Sunday, July 21, 2013

Couch to marathon in 8 months

For the first time in my life, I am enjoying running. As long as I can remember I thought that running was hell. Sweating, panting, side cramps, nausea... What could be worse? I used to dread the half mile time test in elementary school, I remember feeling nervous and queasy all day. The stretching test however... That was my forte. Then the mile run in middle school and high school- that was awful too. I don't think I ever ran the entire thing without walking.

You may ask why I started training for a marathon.

I don't think I have an answer. I have multiple reasons: Luke wants to, I want to practice focus and discipline, I have the time, I have been craving a big goal, etc. None of those feels like an answer! I guess I just started and now that I've started I'm not going to stop.

Back in February I finally joined a gym about about a year without exercise! I'm ashamed to even write that. I started by running very very short distances. Half a mile, 3/4 mile, a mile, 1.25, etc. It took me FOUR months to work up to being able to regularly run three miles. It was really tough too! Thankfully I have a support network of runners who would encourage me and tell me to just keep going. 0-3 was definitely harder than 3-6, or 3-9!

Marathon training started the first week of June with 3 mile runs Tuesday, Wednesday, and Thursday. Then on Saturday I had my first big long run- a whopping SIX MILES! I had never run more than three miles and I was terrified. I thought- there is no way my body can do this. I'm not strong enough, I don't have enough stamina and endurance. Luke and I ran the six miles together and got lost, so thankfully I had my GPS on. And I did it! I ran six miles! It felt great afterward and terrible during. But I was SO proud of myself. I remember thinking "so this is why people do physical tasks that sound awful".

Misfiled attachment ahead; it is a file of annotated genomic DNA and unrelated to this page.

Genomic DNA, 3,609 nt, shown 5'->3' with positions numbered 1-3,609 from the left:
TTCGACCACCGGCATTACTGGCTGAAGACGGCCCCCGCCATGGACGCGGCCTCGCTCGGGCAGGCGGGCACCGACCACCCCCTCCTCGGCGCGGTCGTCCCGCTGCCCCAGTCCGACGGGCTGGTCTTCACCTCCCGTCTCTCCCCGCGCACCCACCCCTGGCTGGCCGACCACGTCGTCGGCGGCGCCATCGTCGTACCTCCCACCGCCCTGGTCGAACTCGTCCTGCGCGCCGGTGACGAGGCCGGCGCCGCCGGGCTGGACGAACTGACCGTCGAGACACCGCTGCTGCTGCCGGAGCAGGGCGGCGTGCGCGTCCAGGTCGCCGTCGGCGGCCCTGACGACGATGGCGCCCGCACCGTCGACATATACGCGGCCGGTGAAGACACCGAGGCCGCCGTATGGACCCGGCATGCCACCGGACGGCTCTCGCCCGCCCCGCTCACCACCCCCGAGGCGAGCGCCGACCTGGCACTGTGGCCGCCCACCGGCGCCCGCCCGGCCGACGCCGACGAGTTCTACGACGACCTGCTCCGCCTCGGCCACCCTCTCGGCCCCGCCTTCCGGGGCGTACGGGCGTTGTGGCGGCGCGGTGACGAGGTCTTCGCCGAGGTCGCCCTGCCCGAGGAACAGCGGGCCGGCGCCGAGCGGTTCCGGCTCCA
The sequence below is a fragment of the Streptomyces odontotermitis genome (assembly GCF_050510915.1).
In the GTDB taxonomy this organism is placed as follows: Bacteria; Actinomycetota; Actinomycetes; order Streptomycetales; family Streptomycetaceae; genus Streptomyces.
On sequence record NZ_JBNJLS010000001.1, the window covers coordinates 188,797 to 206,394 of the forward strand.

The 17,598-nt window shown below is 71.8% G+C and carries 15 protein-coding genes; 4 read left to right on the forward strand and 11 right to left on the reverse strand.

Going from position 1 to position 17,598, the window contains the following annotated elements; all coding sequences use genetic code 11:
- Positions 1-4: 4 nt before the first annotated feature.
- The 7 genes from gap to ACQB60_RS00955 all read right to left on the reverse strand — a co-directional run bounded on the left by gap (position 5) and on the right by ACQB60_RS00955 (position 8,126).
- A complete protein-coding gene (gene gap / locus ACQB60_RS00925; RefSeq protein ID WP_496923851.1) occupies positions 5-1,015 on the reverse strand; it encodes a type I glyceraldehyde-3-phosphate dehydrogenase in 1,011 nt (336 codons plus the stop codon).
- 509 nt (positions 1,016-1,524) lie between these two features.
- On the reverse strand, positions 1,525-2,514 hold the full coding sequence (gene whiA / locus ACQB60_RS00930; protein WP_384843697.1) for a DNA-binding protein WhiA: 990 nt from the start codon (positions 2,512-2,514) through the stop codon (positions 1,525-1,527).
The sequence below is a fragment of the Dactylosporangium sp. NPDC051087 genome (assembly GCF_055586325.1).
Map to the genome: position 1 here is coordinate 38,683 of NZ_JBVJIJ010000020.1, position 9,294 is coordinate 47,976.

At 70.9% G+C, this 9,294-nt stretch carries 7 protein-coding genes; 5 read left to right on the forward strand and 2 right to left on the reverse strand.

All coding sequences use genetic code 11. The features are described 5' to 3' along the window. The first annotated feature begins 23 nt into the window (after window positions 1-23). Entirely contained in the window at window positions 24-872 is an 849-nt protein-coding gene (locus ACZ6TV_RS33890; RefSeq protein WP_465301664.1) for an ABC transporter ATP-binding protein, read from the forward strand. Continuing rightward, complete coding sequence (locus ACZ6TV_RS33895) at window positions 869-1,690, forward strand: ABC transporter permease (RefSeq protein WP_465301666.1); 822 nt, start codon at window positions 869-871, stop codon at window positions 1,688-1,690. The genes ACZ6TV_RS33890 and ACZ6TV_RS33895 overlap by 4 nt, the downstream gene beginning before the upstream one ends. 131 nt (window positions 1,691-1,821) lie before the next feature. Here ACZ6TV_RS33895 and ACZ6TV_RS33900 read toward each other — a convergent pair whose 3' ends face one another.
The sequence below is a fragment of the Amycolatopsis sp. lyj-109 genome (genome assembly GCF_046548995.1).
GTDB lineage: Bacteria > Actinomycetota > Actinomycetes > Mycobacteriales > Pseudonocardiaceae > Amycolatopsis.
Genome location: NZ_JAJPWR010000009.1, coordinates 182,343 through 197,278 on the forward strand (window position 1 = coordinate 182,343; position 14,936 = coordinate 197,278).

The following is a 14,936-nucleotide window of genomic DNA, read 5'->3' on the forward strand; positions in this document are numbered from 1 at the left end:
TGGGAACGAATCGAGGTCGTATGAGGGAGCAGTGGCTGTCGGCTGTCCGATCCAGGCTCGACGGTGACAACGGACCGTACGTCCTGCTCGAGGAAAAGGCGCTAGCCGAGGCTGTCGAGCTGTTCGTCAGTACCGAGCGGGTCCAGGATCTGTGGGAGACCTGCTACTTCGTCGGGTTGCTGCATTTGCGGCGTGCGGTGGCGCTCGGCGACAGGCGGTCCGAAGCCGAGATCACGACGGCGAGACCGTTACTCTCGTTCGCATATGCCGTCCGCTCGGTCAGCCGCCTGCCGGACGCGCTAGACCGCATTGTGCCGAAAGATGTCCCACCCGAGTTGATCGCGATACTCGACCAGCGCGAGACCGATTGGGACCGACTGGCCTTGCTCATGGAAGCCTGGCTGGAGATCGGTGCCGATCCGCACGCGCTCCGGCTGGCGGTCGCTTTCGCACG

I'm now a month and a half in to training! It has been harder and easier than expected. Sometimes the long distances aren't bad at all. 5-6 miles has become relatively easy for me, and I never thought that would happen! The hardest bits are scheduling when to run, eating the right fuel and keeping hydrated, and staying positive. When I run I often end up comparing myself to other runners and feeling like I'm not good enough, fast enough, strong enough, etc.

But I'm doing this. and I'm not going to stop.


Tuesday, June 25, 2013

A short list of questions for a music therapist to ask his/herself before planning a session

1. Can my client read/write? If they can't, how will I adapt this activity? What if part of a group can and part can't?

2. Does my client speak or comprehend English? If they don't, how will I communicate and make the session meaningful?

3. Can my client follow two step directions or more? How will I shape an activity if they don't?

4. Does my client have the ability to think abstractly?

I've had a lot of face palm moments with the groups at a group home that I see. These questions are so simple and when I overlook them I feel so silly!

So that's the short list. Ask these first.

Monday, June 17, 2013

MT-BC year one

I recently passed the one year anniversary of receiving my board certification as a music therapist. It left me thinking about how much has changed in one year, and the multitude of lessons I have learned! This post is a ramble fest, you can just pretend you're reading Ulysses.

When I passed my board exam, I found out immediately. Thankfully it's not like the bar where you sit around for MONTHS waiting to find out (poor Luke). The next day I moved out of my apartment in Minneapolis and drove eight hours to Chicago. The next day Luke left for Rome, and then the following day I did too. I received my certification, the spent three months in Rome worrying about whether I would EVER get a music therapy job. Minneapolis is saturated with music therapists and its really tough to find a job! The three jobs I currently have are completely due to contacts I made at Park Nicollet and through the basilica choir. I spent long hours and TOO much time worrying. And somehow everything fell into place. I feel so lucky that I interned at Park Nicollet, because it set me up for success and helped me meet other MTs in the area.